Can Tax Refunds Be Intercepted to Cover Unpaid Child Support?

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Yes, the tax refunds of individuals who owe back child support can be intercepted by the government through the Federal Tax Refund Offset Program, also known as "Project Intercept."

Eligibility for the Federal Tax Refund Offset Program

Not all delinquent child support cases are eligible. In order for an individual's tax refund to be intercepted for unpaid child support through the Federal Tax Refund Offset Program, certain minimums apply:

  • Child support must be at least $150 in arrears if the child support recipient also receives TANF (Temporary Assistance for Needy Families).
  • Child support must be at least $500 in arrears in situations where the recipient does not receive TANF.

How the Program Works

Each year, your state’s Office of Child Support Enforcement makes a list of those cases that are eligible for the Federal Tax Refund Offset Program, and that list is submitted to the Treasury Department's Financial Management Service. In addition, the FMS then sends a “Pre-Offset Notice” to each obligor, letting them know that part--or all--of their federal tax refund is scheduled to be intercepted and sent to the child support recipient. Receipt of the offset refund can take up to six months.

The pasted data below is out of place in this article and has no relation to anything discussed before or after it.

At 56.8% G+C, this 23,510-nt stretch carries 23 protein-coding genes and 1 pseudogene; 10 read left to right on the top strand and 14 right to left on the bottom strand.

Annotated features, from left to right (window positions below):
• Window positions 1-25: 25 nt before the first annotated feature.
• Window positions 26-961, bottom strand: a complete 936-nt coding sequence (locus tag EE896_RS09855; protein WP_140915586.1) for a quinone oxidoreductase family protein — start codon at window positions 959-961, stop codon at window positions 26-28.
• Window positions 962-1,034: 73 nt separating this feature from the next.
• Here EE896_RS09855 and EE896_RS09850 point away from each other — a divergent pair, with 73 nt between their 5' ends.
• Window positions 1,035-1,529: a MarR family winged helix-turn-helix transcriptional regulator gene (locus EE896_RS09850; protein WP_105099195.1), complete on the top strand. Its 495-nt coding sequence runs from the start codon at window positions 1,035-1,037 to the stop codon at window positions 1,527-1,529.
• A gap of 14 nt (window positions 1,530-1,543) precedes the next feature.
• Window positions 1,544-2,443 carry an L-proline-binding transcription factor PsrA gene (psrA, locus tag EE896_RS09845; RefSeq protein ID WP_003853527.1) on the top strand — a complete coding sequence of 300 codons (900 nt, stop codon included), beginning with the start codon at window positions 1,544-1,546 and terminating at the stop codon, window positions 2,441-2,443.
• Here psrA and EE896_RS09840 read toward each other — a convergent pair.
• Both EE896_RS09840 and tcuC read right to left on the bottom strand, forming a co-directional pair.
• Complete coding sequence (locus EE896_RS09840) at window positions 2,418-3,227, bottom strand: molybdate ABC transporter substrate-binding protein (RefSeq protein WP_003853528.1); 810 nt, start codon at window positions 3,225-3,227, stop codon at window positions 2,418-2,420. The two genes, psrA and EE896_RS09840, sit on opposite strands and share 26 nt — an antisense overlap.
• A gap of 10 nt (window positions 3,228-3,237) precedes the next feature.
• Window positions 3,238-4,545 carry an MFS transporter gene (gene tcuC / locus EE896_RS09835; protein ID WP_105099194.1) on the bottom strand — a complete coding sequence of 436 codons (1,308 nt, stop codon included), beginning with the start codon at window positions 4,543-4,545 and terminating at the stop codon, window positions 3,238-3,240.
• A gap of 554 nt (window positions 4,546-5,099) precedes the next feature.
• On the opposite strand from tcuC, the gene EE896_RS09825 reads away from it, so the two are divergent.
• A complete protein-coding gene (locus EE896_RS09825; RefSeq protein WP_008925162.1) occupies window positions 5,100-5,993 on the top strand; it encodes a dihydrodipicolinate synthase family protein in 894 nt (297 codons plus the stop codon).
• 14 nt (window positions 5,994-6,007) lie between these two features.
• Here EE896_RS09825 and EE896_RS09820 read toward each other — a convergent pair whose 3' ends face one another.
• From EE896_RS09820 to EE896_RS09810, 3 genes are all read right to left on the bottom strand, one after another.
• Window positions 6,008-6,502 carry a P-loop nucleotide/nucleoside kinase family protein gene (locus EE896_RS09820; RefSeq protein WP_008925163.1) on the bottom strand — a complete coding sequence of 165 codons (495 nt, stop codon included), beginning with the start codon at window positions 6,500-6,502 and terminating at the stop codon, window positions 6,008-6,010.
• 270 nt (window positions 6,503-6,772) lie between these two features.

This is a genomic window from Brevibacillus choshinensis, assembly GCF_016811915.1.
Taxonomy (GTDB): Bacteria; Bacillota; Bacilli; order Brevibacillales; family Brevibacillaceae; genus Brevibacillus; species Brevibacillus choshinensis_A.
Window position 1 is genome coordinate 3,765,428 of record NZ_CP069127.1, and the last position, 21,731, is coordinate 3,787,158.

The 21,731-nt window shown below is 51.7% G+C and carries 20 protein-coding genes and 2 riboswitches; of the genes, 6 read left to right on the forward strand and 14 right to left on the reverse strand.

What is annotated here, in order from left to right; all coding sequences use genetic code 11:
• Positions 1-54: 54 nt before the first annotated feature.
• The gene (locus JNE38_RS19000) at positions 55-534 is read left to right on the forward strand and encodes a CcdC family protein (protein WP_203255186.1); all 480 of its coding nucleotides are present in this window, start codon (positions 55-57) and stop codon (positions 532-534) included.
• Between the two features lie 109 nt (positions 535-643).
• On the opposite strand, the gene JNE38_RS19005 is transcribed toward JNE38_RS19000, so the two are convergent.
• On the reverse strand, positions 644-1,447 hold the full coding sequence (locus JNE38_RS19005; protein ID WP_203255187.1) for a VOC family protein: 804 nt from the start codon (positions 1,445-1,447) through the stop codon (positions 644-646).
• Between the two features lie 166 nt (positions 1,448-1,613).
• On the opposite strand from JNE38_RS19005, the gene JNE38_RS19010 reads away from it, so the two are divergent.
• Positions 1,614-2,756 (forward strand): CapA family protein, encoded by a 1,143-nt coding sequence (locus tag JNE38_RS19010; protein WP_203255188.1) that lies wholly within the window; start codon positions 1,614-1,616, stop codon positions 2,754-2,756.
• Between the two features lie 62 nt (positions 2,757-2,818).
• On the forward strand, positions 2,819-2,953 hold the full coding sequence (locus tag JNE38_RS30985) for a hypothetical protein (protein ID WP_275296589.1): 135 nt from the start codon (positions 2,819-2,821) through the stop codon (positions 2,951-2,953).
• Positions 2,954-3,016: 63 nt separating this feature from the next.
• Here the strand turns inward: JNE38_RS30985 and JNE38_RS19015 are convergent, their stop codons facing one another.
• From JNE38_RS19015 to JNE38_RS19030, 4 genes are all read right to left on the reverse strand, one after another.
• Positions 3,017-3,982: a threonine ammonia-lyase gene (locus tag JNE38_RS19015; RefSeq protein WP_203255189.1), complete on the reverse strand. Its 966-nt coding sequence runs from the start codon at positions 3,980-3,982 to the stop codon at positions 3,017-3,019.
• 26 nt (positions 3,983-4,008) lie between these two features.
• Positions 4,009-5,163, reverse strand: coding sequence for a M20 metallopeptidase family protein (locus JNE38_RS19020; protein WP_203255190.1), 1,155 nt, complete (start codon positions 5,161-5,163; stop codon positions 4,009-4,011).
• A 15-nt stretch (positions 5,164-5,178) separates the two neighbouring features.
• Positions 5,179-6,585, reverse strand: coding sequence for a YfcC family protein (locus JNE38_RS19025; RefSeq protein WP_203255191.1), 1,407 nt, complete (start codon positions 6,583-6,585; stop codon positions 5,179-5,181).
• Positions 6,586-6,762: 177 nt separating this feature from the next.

How to Make a Request Pertaining to Your Case

If you believe that your case should be eligible for the Federal Tax Refund Offset Program, or you suspect that the obligor has received his or her tax refund in error, contact your local Office of Child Support Enforcement.

Source:
"Federal Tax Refund Offset Program." Federal Parent Locator Service. Administration for Children and Families. 5 Mar. 2009 <https://www.acf.hhs.gov/css/resource/federal-tax-refund-offset-program-information-for-families>.